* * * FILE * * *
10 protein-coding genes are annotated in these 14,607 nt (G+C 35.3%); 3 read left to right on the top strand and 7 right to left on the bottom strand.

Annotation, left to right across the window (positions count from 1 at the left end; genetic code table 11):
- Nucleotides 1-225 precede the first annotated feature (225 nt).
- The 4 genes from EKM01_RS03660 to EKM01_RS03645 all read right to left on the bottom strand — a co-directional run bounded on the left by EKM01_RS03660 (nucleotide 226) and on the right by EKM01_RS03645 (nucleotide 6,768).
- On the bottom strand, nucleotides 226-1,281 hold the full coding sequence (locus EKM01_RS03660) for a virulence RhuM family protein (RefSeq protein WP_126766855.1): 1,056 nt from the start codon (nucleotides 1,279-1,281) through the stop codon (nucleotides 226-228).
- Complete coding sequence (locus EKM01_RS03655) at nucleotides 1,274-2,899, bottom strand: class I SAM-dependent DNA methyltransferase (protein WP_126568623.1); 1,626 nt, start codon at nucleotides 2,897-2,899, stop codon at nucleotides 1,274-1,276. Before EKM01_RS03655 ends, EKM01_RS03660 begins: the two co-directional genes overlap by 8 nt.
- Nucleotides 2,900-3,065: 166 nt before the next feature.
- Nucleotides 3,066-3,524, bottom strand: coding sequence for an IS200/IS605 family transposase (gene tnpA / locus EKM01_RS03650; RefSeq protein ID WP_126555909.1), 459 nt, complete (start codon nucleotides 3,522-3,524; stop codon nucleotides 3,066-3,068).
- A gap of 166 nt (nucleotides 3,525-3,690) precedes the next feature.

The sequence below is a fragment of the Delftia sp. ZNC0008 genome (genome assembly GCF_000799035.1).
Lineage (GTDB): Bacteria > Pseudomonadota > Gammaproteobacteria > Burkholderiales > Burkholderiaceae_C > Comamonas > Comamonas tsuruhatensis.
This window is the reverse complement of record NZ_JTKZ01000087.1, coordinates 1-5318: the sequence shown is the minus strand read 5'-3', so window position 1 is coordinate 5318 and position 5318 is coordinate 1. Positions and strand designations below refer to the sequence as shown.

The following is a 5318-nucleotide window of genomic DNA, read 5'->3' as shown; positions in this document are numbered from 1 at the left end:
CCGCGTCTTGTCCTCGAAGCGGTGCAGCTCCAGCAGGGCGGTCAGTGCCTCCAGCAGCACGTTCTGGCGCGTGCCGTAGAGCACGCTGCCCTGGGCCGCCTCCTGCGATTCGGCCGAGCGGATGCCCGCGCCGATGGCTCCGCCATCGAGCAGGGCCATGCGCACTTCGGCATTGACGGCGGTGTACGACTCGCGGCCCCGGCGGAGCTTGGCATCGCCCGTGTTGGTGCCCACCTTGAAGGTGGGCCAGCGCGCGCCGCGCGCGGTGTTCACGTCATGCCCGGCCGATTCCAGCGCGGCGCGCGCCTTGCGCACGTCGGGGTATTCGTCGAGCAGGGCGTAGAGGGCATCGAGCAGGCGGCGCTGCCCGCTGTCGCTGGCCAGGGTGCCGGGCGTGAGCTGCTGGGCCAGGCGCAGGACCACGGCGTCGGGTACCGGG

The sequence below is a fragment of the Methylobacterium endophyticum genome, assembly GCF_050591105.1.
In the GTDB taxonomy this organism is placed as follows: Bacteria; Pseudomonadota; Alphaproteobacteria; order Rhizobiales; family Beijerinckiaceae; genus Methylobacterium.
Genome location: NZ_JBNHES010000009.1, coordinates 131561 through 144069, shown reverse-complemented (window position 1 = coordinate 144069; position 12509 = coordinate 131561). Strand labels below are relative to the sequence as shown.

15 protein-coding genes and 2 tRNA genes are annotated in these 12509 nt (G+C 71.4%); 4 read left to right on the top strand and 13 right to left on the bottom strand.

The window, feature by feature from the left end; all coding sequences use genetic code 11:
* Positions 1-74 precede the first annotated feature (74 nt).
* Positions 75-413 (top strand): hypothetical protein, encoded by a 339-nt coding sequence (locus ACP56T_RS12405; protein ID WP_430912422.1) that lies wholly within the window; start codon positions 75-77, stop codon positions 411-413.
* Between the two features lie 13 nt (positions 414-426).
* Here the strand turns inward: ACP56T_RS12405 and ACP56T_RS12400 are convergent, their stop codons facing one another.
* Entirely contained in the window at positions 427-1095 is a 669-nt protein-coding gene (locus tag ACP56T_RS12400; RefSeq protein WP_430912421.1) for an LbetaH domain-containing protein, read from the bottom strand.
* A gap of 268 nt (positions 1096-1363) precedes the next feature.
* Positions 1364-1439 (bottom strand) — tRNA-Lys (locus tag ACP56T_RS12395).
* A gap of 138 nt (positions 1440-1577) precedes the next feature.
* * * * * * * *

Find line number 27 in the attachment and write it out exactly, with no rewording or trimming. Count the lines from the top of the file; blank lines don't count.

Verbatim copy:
* A gap of 138 nt (positions 1440-1577) precedes the next feature.